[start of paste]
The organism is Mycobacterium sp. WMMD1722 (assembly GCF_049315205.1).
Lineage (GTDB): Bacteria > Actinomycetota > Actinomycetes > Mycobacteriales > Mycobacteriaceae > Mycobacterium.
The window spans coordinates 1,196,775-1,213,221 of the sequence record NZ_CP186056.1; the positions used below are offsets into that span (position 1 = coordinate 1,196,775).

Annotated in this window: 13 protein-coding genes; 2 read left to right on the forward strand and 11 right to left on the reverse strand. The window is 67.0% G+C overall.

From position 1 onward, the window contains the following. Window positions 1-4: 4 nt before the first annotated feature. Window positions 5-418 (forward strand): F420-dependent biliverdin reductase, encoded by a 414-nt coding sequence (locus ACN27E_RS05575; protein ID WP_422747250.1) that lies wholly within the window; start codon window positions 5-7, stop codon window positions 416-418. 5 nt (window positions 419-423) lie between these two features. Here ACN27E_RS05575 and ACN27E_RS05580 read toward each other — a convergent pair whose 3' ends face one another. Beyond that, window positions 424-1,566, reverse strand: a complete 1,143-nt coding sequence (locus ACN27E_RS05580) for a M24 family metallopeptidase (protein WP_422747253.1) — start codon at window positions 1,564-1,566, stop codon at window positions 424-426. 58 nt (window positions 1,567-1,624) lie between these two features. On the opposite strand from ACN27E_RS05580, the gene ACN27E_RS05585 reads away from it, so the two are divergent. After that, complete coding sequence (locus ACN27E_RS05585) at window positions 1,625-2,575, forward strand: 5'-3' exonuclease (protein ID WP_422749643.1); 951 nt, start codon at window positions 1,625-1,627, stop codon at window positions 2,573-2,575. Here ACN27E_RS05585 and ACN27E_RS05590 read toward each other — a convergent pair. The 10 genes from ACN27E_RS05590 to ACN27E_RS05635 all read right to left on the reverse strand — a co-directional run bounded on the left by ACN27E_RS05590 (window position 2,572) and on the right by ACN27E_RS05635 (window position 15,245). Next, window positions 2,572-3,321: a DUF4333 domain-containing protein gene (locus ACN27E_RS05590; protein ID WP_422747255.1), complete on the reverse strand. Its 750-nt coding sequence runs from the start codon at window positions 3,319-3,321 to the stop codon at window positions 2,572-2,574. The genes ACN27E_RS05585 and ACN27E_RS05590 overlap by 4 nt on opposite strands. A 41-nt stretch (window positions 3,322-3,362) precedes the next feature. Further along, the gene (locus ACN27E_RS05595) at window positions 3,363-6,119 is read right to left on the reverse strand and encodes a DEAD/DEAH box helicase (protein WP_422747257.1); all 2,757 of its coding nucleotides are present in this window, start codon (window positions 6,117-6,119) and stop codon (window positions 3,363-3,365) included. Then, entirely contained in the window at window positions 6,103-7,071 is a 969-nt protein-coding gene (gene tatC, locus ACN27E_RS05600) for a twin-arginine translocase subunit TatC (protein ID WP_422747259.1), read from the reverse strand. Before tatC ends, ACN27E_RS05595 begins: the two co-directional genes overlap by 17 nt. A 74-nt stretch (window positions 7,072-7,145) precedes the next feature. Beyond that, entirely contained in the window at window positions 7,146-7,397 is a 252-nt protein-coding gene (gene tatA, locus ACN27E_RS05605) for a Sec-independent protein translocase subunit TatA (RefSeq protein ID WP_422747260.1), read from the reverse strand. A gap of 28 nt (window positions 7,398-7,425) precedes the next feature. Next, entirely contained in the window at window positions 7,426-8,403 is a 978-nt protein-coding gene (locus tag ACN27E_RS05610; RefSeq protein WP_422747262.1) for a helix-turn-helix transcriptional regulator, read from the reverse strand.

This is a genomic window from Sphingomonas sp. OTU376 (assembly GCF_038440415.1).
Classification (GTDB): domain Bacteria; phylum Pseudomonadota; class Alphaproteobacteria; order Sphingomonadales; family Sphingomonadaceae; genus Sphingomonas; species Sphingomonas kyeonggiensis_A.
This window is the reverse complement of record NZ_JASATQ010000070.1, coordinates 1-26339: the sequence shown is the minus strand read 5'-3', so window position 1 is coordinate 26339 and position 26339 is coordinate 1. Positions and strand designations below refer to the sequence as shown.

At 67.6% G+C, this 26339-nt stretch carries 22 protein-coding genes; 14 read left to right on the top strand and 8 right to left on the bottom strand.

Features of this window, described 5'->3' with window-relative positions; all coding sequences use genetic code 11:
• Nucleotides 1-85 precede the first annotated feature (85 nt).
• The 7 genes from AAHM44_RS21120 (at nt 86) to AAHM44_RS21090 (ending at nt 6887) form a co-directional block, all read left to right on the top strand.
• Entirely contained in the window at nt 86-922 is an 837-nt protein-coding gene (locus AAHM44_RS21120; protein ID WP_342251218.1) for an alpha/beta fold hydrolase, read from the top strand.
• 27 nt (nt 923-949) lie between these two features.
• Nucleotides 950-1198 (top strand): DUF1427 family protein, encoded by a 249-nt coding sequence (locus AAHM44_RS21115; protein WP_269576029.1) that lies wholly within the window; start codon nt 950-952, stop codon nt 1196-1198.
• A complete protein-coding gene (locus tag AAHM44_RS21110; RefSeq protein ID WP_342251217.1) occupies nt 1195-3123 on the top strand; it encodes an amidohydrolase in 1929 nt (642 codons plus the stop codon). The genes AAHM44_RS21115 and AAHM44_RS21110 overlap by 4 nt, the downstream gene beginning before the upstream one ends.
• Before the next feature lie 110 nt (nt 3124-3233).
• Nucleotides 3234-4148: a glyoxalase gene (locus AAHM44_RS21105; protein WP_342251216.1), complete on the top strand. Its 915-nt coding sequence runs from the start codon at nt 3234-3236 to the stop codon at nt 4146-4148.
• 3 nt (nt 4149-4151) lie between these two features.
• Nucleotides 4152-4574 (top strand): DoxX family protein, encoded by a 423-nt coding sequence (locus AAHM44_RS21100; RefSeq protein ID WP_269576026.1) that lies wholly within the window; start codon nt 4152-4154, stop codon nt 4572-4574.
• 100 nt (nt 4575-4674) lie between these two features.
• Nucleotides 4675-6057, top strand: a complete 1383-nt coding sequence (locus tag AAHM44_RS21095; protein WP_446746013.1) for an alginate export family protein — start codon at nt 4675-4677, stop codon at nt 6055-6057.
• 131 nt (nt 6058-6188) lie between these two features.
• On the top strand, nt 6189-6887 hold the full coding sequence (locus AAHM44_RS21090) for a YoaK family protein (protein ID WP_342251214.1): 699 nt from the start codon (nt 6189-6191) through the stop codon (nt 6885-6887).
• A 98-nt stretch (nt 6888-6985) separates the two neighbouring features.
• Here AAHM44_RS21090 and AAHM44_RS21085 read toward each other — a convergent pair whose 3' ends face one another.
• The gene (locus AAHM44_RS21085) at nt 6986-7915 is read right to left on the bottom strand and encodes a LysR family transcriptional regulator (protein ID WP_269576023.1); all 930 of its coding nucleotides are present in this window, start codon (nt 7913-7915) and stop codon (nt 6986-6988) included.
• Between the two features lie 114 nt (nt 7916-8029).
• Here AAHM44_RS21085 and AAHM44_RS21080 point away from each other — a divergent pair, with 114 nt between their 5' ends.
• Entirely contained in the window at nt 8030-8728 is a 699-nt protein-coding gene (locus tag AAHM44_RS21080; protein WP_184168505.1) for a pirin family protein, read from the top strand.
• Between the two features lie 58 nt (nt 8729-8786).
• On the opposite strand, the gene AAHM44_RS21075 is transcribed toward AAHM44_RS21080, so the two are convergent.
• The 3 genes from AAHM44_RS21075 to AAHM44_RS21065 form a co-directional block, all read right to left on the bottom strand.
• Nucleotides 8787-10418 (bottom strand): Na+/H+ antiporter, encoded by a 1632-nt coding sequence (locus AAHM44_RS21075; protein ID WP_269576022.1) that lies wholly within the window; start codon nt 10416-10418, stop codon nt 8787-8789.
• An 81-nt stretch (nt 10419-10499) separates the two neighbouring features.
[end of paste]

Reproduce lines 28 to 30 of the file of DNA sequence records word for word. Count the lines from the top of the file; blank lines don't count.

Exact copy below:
• Between the two features lie 114 nt (nt 7916-8029).
• Here AAHM44_RS21085 and AAHM44_RS21080 point away from each other — a divergent pair, with 114 nt between their 5' ends.
• Entirely contained in the window at nt 8030-8728 is a 699-nt protein-coding gene (locus tag AAHM44_RS21080; protein WP_184168505.1) for a pirin family protein, read from the top strand.